"I do my best thinking here, Will, you know that … it’s probably the only place that I really consider ‘mine’. It’s what makes ‘her’ who and what she is." He continued to gaze out the ports, not looking at the medic, "So, how are the ‘boys’ and when can I see them?"

Jamison unbuttoned his khaki jacket, sliding it off, draping it on one of the cushioned chairs. He sat heavily in the chair facing Nelson. "Well, do you want the good news… or the good news?"

"Just tell me about them…good news, bad news…whatever it is…"

"Okay, then here goes…the good news is that Chip will be back at work, on light duty within the week… he really just needs the time to recover from the trauma. The shoulder will heal in time, and it will make him, ummm, less than pleasant at times, because it’ll be uncomfortable… but he will be fine in the long run… in several weeks."

Nelson shook his head, knowing that an uncomfortable Morton led to lots of extra work getting done on the boat… "And Lee? What about him?"

"Well, the good news is that the hematoma never formed, although he did have a slight tear in the dura. He’s going to stay flat for at least two weeks and I’m continuing the heparin therapy for a week, although the dosage will be lowered. After that, he’ll be able to move around a bit, maybe we can get him back to Santa Barbara in about three weeks. How long is the boat going to be tied up here?"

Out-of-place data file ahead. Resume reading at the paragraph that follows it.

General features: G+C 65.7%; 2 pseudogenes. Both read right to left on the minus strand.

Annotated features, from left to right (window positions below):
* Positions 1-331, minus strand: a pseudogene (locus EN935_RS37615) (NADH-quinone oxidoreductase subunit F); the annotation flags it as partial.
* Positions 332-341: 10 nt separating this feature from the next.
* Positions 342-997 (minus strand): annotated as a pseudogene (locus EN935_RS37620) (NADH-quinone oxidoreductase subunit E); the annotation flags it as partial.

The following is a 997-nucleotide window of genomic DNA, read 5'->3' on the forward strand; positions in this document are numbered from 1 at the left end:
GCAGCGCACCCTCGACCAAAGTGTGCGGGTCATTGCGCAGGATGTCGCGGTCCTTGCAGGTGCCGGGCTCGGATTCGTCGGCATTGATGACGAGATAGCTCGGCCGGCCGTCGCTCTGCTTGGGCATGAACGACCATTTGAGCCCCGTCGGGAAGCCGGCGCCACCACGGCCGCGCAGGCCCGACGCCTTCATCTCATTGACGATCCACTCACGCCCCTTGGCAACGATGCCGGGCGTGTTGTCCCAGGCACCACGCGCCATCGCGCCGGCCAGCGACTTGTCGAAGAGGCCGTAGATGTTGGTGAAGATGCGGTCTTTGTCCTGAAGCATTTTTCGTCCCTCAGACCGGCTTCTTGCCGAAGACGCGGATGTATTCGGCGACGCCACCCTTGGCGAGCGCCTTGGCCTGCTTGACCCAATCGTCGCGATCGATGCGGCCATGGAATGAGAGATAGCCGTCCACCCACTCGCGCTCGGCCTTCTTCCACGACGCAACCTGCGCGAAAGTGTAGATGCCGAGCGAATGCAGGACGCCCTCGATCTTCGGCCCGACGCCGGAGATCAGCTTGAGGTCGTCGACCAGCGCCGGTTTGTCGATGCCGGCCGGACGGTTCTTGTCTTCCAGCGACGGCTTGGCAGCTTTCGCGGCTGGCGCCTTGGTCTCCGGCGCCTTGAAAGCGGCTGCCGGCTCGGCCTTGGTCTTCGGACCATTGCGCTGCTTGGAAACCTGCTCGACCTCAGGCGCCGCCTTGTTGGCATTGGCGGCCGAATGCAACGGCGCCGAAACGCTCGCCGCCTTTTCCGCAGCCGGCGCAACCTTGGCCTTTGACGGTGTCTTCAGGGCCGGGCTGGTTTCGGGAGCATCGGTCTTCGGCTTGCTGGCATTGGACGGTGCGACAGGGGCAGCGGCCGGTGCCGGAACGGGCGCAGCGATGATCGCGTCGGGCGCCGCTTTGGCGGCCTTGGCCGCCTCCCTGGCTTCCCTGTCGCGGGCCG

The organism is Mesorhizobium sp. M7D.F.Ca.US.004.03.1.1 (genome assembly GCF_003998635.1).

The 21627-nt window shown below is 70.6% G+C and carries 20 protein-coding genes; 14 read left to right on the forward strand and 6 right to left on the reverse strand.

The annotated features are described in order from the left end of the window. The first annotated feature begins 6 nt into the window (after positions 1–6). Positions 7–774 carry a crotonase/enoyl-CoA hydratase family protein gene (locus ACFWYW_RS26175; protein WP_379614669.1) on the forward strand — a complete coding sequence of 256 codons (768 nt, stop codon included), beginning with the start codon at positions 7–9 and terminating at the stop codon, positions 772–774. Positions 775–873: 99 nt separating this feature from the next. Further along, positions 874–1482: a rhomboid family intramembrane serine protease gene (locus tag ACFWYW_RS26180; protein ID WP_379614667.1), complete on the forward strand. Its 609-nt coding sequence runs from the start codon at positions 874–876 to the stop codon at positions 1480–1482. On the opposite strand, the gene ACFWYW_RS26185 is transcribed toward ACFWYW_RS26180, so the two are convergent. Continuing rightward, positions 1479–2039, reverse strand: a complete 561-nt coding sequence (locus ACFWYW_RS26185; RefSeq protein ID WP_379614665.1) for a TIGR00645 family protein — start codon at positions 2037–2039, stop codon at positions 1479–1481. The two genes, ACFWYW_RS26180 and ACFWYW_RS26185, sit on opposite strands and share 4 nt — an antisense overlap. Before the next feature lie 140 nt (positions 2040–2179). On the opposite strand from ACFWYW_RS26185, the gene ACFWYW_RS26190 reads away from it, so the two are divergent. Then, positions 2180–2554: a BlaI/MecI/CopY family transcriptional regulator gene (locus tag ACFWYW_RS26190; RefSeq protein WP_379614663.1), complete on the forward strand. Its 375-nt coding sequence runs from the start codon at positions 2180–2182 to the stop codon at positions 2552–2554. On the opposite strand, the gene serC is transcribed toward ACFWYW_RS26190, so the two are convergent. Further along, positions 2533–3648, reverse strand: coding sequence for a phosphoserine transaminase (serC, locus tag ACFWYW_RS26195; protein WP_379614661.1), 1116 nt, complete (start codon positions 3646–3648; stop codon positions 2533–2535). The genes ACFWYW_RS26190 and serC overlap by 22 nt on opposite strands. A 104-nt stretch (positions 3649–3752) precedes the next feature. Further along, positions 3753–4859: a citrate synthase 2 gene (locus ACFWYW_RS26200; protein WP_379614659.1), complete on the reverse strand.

"Humpf! Sharkey’s been in conference with the boat works and they’ve determined she’ll be here about a month. There’s a lot of basic work to do and my COB’s taking the opportunity to ensure that a lot of extras are taken care of as well." Jamison nodded again. Nelson glanced over at his boat’s CMO.  "So it looks like Lee and Chip will be aboard when we leave here."

"That’s what it looks like now. In fact, Chip’ll probably be able to help oversee the repair work… that’s good light duty and nothing too taxing!"

"Unless he comes up against one of Sharkey’s ‘projects’!"

"Humpf!" Nelson took out a cigarette. "When can I go and see them?"

"Sometime this afternoon, Harry. I saw to it that they will be sleeping until sometime around 1600. You should try and get some sleep yourself… and cut down on those things too, will you? Or I’ll have the three of you where I want you , and none of you want to be!"

He rose and moved toward the Control Room. "Me, I’m heading to my quarters for a good stiff cup of coffee and the paper work on all of this. I’ll be heading to the Hospital around 1500 if you want a lift…" he looked at Nelson, "get some sleep will you?"

Nelson nodded, "Sure, Will, I just have some things to finish here…"

Jamison moved away and Nelson took out the papers that he had gotten from Boston. The true history of Seamus O’Hara Nelson. The man was a rogue and a scoundrel. He was amoral, unethical, and all of the things that Harriman Nelson was not. He hated the man and the very fact that he was even related to him. Still the shade did have a certain charm… He dug into his pocket, pulling out the snuffbox. He turned it over several times in his hand, hearing the unearthly voice… "We’ll be meetin’ again, Laddie… We’ve unfinished business, you an’ I… Aye…we’ll be meetin’ again."